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I write fiction & blog about books & films. There’s an archive of short stories & photographs. And, I have a creative notepad, of sorts.

Unreliable Women

Zoë Heller’s Notes on a Scandal, written in the first person and the past tense, as if it’s a journal, introduces the reader to Barbara (a manipulative and controlling loner) who befriends Sheba (a young art teacher who initiates a destructive sexual relationship with a pupil). The story is told through Barbara’s ‘manuscript’, and it brilliantly reveals her middle-class prejudices, her pretty-minded reactions, and her troubling emotional need to control anyone she decides to befriend.

While there’s much to dislike about Barbara she’s inadvertently funny, and the reader can empathise with her loneliness and fear of humiliation. She also makes a great social observer. Part of the game the reader plays is separating her cutting honesty from her self-justifying delusions.

In The Girl on the Train another unreliable female protagonist, this time written in the first person and the present tense, as if the reader is ‘in her head’ listening to her thoughts, comes to terms with her alcoholism and an abusive relationship. Like Barbara, Rachel Watson’s ‘outsider’ status makes her an excellent vehicle for a running social commentary about deceit, hypocrisy, and superficiality in the people around her. This has to be balanced with her delusions as an unreliable narrator.

Barbara clearly has issues and can be seen as emotionally dysfunctional, and Rachel Watson is an alcoholic. Amy Dunne in Gone Girl, on the other hand, is on another level. She’s a sociopath with criminal tendencies. She murders her lover, lies to her husband, and later coerces him into compliant behaviour.

The portrayal of Barbara in the film adaptation of Notes on a Scandal differs from the novel. In the novel she’s weak and emotionally needy, a messed-up attention seeker, but in the film she is a calculating predator with a latent sexual interest in her victims. Subtle differences between the novel and the adaptation change her from a realistic but troubled character into a malicious predator. While the stakes are raised the story loses the subtle nuances of the original character.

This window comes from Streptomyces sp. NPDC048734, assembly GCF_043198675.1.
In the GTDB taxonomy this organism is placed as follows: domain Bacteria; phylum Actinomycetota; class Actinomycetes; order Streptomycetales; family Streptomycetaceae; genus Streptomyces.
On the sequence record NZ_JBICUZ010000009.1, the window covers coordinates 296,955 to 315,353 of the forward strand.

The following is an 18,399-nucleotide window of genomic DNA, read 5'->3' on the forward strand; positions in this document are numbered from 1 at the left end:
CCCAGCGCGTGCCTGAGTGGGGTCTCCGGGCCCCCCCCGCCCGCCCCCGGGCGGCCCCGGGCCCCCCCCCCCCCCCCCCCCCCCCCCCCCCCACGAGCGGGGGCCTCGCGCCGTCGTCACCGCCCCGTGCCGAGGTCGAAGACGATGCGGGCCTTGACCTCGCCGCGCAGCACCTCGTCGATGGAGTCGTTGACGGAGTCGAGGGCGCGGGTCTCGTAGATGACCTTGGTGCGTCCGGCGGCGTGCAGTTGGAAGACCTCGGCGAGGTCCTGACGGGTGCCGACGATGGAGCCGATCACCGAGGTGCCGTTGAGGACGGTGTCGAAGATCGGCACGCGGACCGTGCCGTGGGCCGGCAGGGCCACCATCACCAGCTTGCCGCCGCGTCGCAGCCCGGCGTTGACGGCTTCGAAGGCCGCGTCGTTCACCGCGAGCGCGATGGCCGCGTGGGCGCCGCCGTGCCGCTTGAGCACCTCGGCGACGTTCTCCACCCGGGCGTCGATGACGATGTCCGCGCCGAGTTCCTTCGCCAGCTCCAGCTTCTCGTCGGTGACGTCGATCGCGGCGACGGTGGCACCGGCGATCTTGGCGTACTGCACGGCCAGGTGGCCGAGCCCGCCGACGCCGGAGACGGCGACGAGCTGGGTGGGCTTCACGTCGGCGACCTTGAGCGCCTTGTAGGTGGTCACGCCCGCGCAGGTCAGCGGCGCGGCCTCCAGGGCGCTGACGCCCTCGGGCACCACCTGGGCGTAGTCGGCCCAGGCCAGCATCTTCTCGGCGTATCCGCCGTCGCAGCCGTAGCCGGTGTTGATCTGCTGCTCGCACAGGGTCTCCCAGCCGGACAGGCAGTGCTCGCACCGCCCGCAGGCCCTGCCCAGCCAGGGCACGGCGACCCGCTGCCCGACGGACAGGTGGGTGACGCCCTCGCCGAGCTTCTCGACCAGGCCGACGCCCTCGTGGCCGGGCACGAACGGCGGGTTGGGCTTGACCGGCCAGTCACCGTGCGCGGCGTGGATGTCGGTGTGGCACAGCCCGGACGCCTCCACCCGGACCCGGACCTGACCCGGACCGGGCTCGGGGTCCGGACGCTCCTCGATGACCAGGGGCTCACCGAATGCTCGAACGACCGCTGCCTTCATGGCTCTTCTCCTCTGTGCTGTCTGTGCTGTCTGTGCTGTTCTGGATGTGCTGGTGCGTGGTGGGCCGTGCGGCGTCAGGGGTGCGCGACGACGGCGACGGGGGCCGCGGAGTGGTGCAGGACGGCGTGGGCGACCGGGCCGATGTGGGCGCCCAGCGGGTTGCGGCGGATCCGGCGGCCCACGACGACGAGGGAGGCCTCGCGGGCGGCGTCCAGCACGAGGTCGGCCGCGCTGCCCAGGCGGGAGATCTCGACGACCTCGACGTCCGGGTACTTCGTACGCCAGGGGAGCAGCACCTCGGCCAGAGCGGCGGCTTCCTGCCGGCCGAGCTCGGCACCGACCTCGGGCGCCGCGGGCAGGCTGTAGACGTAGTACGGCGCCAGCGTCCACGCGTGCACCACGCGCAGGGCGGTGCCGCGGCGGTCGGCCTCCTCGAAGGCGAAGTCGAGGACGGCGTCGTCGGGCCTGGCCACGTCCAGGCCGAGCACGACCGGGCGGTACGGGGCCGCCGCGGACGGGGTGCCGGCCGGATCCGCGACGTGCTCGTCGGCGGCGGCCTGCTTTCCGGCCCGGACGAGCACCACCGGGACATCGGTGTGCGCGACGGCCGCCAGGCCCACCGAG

Rachel Watson is out of control, attempting to rebuild her life. Barbara has reached a plateau of (dis)comfort with hers. She realises that she hasn’t amounted to anything. Her sense of loss is compensated by her smugly self-justifying judgements. Her emptiness is counteracted by her emotional need to latch-on to a person that she befriends and dominates.

Amy Dunne in Gone Girl (her name suggests that she’s ‘done’ something) controls her husband through fear and intimidation, and she even manipulates the media with her lies. The reader experiences her story through sections narrated by her husband, sections from her journal, and her own narration. Like Girl on a Train, Gone Girl is essentially a book of two halves an ‘unreliable’ setup followed by a reveal that leads to either a rebalancing, or a further unbalancing.

All three stories are to some extent mysteries: what’s the ‘scandal’, what destroyed Rachel Watson, and what is the truth behind the disappearance of Amy Dunne. Three unreliable female narrators provide vehicles for the authors to explore the values and behaviour of the characters around the protagonist, and wider society.